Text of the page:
By 24th September 2020Blogs


Exceptional regional and national dishes can be found across the British Isles, inspired by our rich history and diverse cultures. Launched in 2002, British Food Fortnight is the largest national celebration of British food and drink, it is held every autumn during the harvest festival.

In celebration of the fortnight, our sites are enjoying delicious dishes including freshly made Scotch pies, Glamorgan sausages with red onion & chilli chutney and chicken and ham pie.

We asked our Chef Director, Chris Ince, why he believes buying British is so important: “Put simply, using fresh, seasonal ingredients will always make your food taste better.

“But beyond great tasting food, by buying local you are supporting local businesses and thus the economy. There are also environmental benefits as the food has fewer miles to travel to get to your plate, by using British supplies instead of imported goods you are helping to reduce carbon emissions and protect the British countryside.”

Best of British runs throughout our business and underpins our Food Philosophy in both our Angel Hill Food Co and Academy catering services. We’ll always work with our suppliers, to ensure we can serve the freshest produce from the best British producers.

Here are some reasons we celebrate British Food:

We believe that by using high quality, locally sourced ingredients our chefs can create food of an exceptional quality whilst, also supporting the local economy and the environment. We are proud to have extensive relationships with suppliers from across the UK, from Cornwall to the Scottish Highlands.


British beef is considered some of the best tasting in the world, and as a result our native British breeds are highly coveted across the world.


As one of the few countries that give consumers the option to buy outdoor reared pork, the UK is one of the world leaders in pig welfare. It also makes some of our most popular British dishes – sausages and mash, a sausage bap (or dependent where you live a cob, bridie or oggie!) and the lunchtime favourite sausage roll.


Nutritionally lamb is naturally rich in protein, it is one of the few sources of Conjugated Linoleic Acid (CLA), which promotes muscle building and fat loss. Lamb also contains a plethora of other vitamins and minerals including zinc, selenium, phosphorus and iron.

Sheep farming is hugely beneficial to the environment; the extensive use of grazing helps protect rare plant and wildlife species. 


Over 40% of the meat that eaten in the UK is chicken, making it the nation’s favourite meat by far. British regulations means that poultry labelled as British is required to come from birds that have were born, reared and slaughtered in the UK.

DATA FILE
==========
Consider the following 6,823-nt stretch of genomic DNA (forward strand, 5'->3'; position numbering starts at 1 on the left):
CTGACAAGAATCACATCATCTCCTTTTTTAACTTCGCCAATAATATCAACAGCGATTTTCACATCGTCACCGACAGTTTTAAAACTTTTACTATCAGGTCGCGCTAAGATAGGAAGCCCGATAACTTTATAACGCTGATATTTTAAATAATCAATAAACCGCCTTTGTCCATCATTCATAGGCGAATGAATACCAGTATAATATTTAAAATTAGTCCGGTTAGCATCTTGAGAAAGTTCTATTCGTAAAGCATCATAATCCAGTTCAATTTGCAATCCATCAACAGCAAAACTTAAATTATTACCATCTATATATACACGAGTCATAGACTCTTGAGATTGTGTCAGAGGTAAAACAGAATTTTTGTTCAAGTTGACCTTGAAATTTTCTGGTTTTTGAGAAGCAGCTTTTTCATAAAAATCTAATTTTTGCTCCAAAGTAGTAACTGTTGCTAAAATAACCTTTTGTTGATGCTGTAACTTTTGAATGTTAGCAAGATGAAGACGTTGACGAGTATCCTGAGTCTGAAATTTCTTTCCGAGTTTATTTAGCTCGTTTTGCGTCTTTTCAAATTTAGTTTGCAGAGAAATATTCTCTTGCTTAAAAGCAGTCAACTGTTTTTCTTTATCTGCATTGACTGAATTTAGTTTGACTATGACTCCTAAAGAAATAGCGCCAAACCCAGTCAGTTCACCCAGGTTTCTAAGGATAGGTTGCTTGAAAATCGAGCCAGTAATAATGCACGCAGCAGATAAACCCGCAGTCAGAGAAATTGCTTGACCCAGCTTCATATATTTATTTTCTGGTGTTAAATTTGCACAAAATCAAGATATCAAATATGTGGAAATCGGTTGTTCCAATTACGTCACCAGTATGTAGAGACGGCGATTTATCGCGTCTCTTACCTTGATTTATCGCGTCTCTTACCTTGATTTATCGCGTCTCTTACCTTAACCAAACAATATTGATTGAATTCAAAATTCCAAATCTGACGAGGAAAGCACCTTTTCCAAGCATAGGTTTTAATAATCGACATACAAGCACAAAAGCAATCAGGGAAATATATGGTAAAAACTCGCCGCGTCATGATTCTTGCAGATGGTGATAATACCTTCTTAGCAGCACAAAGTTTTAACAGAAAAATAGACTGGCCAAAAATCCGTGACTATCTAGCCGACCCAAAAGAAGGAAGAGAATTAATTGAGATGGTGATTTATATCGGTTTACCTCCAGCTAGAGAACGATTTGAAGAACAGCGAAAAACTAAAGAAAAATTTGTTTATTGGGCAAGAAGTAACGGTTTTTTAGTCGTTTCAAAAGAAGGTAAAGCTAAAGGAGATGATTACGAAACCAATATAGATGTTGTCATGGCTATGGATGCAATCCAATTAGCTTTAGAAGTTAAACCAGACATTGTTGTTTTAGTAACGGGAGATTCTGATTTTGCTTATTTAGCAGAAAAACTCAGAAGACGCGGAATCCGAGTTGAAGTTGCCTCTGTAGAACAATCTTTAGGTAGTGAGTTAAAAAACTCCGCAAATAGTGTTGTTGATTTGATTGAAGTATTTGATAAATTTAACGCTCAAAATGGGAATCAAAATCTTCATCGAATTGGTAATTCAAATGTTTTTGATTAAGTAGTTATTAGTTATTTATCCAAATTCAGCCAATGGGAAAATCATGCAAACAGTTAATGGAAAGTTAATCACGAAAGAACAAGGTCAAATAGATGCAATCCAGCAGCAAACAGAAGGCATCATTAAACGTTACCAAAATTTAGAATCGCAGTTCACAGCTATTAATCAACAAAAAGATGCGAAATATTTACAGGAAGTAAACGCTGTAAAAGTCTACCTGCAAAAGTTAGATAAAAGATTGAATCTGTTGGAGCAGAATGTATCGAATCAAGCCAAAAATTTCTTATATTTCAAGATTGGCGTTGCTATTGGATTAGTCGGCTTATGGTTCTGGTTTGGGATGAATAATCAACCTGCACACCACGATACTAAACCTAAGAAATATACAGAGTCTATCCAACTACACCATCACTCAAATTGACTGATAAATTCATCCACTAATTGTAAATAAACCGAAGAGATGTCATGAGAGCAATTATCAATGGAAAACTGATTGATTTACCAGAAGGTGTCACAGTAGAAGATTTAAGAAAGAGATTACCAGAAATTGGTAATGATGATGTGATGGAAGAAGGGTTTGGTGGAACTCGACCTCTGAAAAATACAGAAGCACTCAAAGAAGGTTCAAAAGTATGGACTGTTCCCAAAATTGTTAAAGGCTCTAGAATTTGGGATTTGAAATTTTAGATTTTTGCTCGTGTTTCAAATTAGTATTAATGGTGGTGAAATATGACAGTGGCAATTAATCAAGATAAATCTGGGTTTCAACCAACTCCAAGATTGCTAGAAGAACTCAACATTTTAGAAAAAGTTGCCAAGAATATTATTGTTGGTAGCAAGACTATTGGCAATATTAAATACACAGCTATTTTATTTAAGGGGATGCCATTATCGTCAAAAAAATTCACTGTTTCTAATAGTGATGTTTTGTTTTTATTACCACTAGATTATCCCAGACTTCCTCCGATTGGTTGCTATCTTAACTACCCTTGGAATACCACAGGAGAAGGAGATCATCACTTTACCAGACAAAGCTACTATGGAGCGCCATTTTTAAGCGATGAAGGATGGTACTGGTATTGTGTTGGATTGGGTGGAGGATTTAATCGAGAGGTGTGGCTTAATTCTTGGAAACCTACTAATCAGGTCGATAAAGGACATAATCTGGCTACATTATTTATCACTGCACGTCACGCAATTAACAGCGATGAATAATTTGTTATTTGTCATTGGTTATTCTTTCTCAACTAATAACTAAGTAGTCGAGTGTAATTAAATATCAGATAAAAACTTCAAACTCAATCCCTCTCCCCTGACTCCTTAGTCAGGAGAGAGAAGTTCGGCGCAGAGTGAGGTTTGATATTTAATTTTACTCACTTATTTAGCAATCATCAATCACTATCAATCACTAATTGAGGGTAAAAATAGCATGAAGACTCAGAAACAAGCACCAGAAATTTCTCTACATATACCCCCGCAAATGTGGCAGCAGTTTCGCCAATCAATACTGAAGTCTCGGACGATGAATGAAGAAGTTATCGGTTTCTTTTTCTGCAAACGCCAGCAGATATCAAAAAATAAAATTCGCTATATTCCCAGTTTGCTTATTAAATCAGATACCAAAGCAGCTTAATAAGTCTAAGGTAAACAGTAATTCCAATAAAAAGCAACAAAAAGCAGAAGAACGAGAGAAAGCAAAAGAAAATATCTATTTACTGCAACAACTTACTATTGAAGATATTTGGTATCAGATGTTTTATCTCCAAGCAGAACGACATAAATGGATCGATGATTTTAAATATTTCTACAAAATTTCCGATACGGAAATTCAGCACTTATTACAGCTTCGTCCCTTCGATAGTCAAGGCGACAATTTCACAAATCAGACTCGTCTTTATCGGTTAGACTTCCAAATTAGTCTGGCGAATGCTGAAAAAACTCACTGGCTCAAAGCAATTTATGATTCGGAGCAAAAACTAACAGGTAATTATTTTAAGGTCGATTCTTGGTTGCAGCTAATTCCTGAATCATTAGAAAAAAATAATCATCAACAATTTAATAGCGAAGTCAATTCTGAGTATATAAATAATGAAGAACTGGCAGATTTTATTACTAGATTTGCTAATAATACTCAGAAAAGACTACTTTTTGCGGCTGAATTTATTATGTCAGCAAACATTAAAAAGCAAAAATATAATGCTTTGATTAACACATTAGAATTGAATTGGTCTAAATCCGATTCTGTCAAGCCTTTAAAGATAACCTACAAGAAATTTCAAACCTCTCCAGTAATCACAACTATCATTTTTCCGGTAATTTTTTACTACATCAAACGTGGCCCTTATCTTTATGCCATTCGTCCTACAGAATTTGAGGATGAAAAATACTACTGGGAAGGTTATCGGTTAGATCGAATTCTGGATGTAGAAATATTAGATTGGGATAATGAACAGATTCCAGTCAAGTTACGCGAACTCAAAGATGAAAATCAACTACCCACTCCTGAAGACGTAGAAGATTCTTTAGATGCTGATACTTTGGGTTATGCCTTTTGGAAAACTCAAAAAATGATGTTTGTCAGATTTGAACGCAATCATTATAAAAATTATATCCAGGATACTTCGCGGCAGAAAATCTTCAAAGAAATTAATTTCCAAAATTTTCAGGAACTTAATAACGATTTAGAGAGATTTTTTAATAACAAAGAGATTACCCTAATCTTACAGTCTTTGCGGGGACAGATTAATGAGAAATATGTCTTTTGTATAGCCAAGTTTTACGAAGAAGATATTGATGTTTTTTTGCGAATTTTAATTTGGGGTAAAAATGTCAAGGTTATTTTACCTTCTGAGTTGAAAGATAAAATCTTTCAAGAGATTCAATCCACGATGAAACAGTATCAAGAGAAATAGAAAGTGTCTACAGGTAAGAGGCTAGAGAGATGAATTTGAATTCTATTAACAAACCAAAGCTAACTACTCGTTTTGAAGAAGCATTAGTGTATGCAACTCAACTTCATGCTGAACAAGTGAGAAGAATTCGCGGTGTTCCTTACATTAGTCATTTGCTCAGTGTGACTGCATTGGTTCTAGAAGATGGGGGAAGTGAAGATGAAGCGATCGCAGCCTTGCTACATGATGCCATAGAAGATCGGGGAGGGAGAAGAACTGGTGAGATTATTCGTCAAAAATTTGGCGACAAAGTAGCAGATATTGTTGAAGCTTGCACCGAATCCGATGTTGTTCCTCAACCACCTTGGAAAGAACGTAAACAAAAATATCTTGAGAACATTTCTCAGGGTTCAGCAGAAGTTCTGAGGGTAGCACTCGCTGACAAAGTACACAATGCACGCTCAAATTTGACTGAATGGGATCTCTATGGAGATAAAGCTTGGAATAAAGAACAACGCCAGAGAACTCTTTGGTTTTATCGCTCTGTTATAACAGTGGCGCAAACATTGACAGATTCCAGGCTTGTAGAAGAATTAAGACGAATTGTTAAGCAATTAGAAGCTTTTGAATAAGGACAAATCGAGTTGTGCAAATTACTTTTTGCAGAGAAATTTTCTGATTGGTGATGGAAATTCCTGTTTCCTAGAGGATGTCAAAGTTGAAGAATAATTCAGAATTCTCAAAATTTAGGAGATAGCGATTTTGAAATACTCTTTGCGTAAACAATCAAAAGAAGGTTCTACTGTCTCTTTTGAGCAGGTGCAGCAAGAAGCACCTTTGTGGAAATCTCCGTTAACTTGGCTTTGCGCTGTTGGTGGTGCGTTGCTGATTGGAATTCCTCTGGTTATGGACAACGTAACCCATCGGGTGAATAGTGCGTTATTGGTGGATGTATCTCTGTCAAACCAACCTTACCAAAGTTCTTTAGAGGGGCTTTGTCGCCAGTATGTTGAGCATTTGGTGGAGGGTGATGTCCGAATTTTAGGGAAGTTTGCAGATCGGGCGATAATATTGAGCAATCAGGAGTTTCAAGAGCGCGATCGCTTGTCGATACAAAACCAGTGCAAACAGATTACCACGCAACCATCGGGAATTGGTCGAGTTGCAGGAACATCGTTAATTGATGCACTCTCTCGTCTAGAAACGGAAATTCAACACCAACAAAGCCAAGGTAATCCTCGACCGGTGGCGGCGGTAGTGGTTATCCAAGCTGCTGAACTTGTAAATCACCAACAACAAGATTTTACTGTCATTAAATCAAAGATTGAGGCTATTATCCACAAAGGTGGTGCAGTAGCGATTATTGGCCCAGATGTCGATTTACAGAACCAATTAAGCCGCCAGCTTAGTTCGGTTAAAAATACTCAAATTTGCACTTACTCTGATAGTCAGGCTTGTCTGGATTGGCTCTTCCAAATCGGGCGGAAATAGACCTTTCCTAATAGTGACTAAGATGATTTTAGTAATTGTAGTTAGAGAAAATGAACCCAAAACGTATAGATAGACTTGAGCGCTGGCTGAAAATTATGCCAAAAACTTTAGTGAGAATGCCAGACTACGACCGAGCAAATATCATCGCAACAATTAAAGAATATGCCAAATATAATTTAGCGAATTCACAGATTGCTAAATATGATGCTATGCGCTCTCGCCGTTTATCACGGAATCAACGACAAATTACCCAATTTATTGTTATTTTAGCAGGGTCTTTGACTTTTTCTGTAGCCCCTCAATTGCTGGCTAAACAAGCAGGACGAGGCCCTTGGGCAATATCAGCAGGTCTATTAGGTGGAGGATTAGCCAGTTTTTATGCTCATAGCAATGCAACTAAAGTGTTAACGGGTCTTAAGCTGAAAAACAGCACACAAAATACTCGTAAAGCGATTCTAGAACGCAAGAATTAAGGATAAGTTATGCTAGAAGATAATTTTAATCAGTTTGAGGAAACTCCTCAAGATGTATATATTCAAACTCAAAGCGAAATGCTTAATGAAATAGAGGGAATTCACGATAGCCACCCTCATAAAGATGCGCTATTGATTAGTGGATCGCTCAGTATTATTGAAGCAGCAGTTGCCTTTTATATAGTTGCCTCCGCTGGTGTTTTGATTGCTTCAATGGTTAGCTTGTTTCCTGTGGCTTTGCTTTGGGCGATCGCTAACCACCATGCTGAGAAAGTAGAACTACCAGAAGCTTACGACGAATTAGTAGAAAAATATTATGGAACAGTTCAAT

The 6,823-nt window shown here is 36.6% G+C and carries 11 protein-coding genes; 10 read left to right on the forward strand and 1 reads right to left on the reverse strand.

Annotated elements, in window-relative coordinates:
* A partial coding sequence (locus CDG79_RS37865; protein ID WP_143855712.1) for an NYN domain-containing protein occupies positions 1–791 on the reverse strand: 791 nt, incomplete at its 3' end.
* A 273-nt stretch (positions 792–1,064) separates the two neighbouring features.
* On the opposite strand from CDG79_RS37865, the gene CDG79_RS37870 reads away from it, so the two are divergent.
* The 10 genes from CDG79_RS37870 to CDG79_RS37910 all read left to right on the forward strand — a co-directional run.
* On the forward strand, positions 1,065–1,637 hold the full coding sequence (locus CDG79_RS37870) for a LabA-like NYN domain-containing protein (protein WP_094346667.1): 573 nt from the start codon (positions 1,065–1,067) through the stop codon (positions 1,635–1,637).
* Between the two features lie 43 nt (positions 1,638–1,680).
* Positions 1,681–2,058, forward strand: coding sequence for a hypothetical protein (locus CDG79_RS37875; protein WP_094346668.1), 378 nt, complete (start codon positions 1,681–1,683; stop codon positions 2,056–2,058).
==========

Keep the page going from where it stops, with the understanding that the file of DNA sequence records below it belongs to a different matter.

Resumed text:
As a mark of quality and safety, all eggs that carry the British Lion mark have been produced under the stringent requirements. If an egg is marked with the British Lion mark, it means all stages of the process have been independently checked to ensure standards are met, including salmonella vaccinations. The British Lion has now become one of the UK’s most successful food safety marks, with over 90% of the UK eggs now produced following their strict guidelines.


Milk and dairy products are important sources of several nutrients, including calcium, iodine and protein, which contribute to a nutritional diet. Milk is a fridge staple in the UK and Farming UK says 98.5% households buy liquid milk as enjoy it splashed over our cornflakes and in our tea.


From Cheddar to Cheshire, Brie to Binham Blue, and Stilton to Stinking Bishop, Britain produces a huge quantity of cheese. In fact, there are around 700 named cheeses produced in the UK, which is 100 more types of cheese than France. Many of the cheeses produced in the UK are unique and, protected foods that have been awarded PDO or PGI status.


Fish and chips is well known as an iconic British dish, but Britain has lots more to offer when it comes to seafood such as Scottish salmon, Cornish oysters and welsh mussels. Low in calories, high in protein and rich in vitamins, minerals and natural oils, fish is a hugely important part of the diet. Seafood is rich in vitamins A and D and is a fantastic source of Omega 3 fatty acids.


With the recent increase in vegetarianism and veganism, the consumption of vegetables is on the rise and we’re enjoying experimenting with new and exciting ways we can cook and eat them.

British Food Fortnight marks the shift from summer to winter, where we see new fruit and vegetables coming into season. With winter approaching, we will start seeing butternut squashes and apples becoming more readily available. Packed with vitamin C to boost our immune systems, they will help in protecting our bodies against winter colds and flu.

Second class Veg – Second class rates with a first-class taste

So called “ugly” or “wonky” veg is a huge source of food waste in the UK. It is believed that up to 25% of apples, 20% of onions and 13% of potatoes grown in the UK are thrown away for cosmetic reasons. We are proud of the range of seasonal products and “ugly veg” that would ordinarily be thrown away to create delicious dishes for our clients.

Find out more about our Ugly Veg campaign here:

“Farm shops are an excellent way to be able to find local, seasonal ingredients to enjoy. Don’t be afraid to pick up something unusual you might not recognise and, ask for advice on what you can do with it. British Food Fortnight is a great time to try something new and celebrate the regional and national flavours we are famous for,” said Chris.